After a tornado, hurricane, or other severe storm, you and your family will be likely overwhelmed by the situation. It’s a good idea to have a plan of action for responding immediately in the event of injury, and also dealing with the losses to your home. In the moments after the storm, you will need to assess the status of your family, and once their safety is insured, the process of starting an insurance claim can begin. Having a clear head and a preset course of action will help to keep the process streamlined and easier for you and your adjuster.
When the Storm Passes
Keep the radio on to listen to the national weather alerts. Once you are absolutely certain that the storm has passed and there is no threat of another tornado in the area, assess your family members for any injuries. If there are any minor injuries, use the first aid kit to treat them. If someone is severely injured, do not move them. Seek out first responders and have someone call 911. Apply pressure to any bleeding wounds, and if they are not breathing, begin CPR. If there is an object that has impaled them, do not remove it—it might seem like the obvious response, however, removing an object can lead to massive hemorrhaging. Wait for a medical professional to assess them. If the person appears to be going into shock, wrap them in the foil blanket from the first aid kit or a warm comforter and try to keep them calm. If you do not suspect broken bones or a broken back or skull injury, try to elevate their legs about a foot above their heart. This will help circulation. If they are vomiting, or there is blood coming from their mouth, turn them onto their side if possible, so they do not choke. Do not give them anything to eat or drink. Try not to panic yourself, as that will make it worse for them—let them know that help is on the way.
After attending to the wounded, check on your neighbors and call family members to update them on your status. It’s a good idea to have someone assigned to call certain family members to reach out quicker.
Do not try to go through your home if there is damage. Seemingly minor damage can actually create dangerous situations. Be weary of downed power lines, gas leaks from ruptured pipes, or fire hazards. Additionally, avoid trees that have been affected, as they could fall without much warning. Wait until authorities have assessed the damage to your home before reentering.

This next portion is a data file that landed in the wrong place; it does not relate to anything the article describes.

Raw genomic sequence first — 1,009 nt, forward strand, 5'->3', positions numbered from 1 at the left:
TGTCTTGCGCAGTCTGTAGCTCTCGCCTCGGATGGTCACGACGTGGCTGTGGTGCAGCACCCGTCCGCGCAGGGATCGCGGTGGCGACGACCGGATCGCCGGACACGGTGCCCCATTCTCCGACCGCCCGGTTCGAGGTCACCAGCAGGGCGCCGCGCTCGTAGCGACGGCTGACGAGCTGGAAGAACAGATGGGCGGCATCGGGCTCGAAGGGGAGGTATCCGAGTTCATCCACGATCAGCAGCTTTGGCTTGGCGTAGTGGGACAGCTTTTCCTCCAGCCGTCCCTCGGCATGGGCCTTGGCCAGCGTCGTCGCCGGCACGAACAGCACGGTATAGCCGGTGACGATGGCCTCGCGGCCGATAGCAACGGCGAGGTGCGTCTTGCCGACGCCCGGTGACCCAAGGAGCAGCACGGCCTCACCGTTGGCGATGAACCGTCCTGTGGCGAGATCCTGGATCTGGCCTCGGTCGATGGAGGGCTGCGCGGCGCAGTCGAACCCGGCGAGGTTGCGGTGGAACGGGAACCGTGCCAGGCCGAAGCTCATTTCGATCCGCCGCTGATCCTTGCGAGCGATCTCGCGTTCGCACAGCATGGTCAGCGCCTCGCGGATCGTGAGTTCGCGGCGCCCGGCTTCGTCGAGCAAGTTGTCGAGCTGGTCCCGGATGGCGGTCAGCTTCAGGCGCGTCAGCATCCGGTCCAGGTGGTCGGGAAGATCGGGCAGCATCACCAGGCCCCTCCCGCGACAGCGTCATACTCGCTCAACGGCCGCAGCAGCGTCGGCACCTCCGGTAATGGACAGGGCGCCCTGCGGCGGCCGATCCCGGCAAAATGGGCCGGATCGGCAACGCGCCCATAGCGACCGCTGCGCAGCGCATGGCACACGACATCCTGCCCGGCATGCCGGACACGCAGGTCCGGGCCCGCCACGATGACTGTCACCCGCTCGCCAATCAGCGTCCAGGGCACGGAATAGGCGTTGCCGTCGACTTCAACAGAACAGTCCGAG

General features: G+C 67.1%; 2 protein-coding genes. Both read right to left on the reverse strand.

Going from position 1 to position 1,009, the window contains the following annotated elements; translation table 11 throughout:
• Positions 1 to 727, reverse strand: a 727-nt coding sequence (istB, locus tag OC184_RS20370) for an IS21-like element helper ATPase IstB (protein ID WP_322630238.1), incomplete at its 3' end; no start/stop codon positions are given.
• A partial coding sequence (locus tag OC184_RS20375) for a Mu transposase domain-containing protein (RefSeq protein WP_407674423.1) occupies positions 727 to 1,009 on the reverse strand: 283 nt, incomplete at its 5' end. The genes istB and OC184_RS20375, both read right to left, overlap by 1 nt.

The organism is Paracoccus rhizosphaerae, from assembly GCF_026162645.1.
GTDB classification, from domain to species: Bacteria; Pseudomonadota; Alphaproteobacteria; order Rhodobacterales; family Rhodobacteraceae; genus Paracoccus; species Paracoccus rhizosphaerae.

Getting Started with Your Insurance
Have your claim documents ready when you call your agent, and a list of valuables that were in your home. Talk to the adjuster about going to view your home to assess the damage. You’ll need to discuss these topics:
- Does the adjuster need to accompany you to the property?
- How do they want to have the damage documented?
- What items should you bring with you?
- What are you covered for?
If your home is not habitable, reach out to your adjuster to get temporary housing set up immediately. Temporary Accommodations can provide a hotel stay in as few as 15 minutes on average. If longer term housing is needed, that can be provided as well. Together, we can help rebuild your life and keep you and your family safe.
When you are safely able to return to your home take another able-bodied person with you, and let others know where you are going and how long you will be there. Take pictures of your property and vehicles if damaged. Be sure to thoroughly document everything. If you are taking pictures with a cell phone, consider uploading them to your cloud system for back up. Consult with your handling adjuster about the various components of your claim.
Temporary Accommodations is here for you and your family when disaster strikes—and together, we can help rebuild your life. With training on how to offer compassionate care in the wake of traumatic events, our caretakers not only secure housing, they help disaster victims move past the stress of property damage to effectively navigate the claims process. Our committed team is available 24/7/365 and we are dedicated to providing the helping hand you need in the aftermath of a catastrophe.